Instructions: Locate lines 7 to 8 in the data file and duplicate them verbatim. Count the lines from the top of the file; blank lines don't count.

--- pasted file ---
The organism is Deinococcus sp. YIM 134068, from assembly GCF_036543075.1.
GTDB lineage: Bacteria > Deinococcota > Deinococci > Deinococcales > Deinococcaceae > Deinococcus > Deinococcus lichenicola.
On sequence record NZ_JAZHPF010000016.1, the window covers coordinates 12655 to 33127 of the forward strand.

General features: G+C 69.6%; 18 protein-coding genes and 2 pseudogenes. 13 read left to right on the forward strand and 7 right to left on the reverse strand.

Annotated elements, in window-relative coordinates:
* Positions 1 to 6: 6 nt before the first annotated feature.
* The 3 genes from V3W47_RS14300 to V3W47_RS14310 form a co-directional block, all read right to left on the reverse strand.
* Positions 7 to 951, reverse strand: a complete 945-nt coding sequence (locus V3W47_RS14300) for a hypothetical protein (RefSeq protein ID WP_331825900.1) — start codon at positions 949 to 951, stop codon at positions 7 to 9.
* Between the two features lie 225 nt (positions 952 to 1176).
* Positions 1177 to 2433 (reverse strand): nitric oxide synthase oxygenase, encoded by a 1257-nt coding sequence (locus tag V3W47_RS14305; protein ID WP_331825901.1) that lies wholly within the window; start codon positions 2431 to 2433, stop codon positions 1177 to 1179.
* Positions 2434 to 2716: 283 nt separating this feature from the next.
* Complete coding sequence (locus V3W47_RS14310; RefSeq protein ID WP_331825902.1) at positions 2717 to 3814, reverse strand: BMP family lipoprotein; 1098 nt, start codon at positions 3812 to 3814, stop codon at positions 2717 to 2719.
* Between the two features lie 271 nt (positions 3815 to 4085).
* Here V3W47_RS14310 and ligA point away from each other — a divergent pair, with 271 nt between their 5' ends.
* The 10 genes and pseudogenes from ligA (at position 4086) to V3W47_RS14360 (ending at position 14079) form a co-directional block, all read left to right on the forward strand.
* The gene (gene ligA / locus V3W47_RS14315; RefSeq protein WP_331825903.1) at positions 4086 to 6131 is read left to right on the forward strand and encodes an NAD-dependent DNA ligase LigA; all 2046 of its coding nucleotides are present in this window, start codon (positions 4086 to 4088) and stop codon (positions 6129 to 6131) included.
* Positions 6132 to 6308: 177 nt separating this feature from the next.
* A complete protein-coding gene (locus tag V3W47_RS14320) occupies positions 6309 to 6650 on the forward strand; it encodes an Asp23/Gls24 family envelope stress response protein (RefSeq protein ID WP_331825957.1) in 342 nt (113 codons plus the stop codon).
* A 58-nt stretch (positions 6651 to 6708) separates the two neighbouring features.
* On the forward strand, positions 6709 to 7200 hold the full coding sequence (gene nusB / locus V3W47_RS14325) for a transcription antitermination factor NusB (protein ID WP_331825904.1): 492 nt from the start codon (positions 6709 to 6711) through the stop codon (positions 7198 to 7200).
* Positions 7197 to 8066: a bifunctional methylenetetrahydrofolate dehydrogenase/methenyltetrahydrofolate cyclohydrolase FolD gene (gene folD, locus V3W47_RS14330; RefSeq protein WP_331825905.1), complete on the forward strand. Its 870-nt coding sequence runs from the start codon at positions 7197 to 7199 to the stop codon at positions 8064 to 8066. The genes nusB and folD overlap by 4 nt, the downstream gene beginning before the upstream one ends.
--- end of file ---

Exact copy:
* The 3 genes from V3W47_RS14300 to V3W47_RS14310 form a co-directional block, all read right to left on the reverse strand.
* Positions 7 to 951, reverse strand: a complete 945-nt coding sequence (locus V3W47_RS14300) for a hypothetical protein (RefSeq protein ID WP_331825900.1) — start codon at positions 949 to 951, stop codon at positions 7 to 9.